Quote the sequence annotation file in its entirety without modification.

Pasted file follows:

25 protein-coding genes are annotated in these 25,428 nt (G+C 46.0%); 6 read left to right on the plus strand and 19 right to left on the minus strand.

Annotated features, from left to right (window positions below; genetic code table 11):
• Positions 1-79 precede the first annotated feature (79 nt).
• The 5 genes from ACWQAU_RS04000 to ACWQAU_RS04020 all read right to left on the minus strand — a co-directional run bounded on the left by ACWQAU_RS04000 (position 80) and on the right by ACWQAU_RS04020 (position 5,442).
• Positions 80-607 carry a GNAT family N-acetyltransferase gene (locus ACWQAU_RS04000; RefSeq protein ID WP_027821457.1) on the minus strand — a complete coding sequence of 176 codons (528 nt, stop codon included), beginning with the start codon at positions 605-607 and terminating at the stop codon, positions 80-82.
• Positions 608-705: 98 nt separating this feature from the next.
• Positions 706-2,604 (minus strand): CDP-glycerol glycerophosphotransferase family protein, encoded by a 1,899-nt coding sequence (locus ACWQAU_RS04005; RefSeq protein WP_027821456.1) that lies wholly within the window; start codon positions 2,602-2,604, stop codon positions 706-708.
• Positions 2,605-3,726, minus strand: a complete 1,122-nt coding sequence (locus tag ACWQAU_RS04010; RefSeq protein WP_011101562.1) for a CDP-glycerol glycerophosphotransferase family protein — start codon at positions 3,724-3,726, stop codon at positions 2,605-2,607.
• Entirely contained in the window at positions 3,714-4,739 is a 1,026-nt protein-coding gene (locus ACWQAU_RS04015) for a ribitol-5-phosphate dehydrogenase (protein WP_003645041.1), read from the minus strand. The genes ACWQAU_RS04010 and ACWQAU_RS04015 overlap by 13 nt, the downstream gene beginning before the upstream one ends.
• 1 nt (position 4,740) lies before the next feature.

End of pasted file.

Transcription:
25 protein-coding genes are annotated in these 25,428 nt (G+C 46.0%); 6 read left to right on the plus strand and 19 right to left on the minus strand.

Annotated features, from left to right (window positions below; genetic code table 11):
• Positions 1-79 precede the first annotated feature (79 nt).
• The 5 genes from ACWQAU_RS04000 to ACWQAU_RS04020 all read right to left on the minus strand — a co-directional run bounded on the left by ACWQAU_RS04000 (position 80) and on the right by ACWQAU_RS04020 (position 5,442).
• Positions 80-607 carry a GNAT family N-acetyltransferase gene (locus ACWQAU_RS04000; RefSeq protein ID WP_027821457.1) on the minus strand — a complete coding sequence of 176 codons (528 nt, stop codon included), beginning with the start codon at positions 605-607 and terminating at the stop codon, positions 80-82.
• Positions 608-705: 98 nt separating this feature from the next.
• Positions 706-2,604 (minus strand): CDP-glycerol glycerophosphotransferase family protein, encoded by a 1,899-nt coding sequence (locus ACWQAU_RS04005; RefSeq protein WP_027821456.1) that lies wholly within the window; start codon positions 2,602-2,604, stop codon positions 706-708.
• Positions 2,605-3,726, minus strand: a complete 1,122-nt coding sequence (locus tag ACWQAU_RS04010; RefSeq protein WP_011101562.1) for a CDP-glycerol glycerophosphotransferase family protein — start codon at positions 3,724-3,726, stop codon at positions 2,605-2,607.
• Entirely contained in the window at positions 3,714-4,739 is a 1,026-nt protein-coding gene (locus ACWQAU_RS04015) for a ribitol-5-phosphate dehydrogenase (protein WP_003645041.1), read from the minus strand. The genes ACWQAU_RS04010 and ACWQAU_RS04015 overlap by 13 nt, the downstream gene beginning before the upstream one ends.
• 1 nt (position 4,740) lies before the next feature.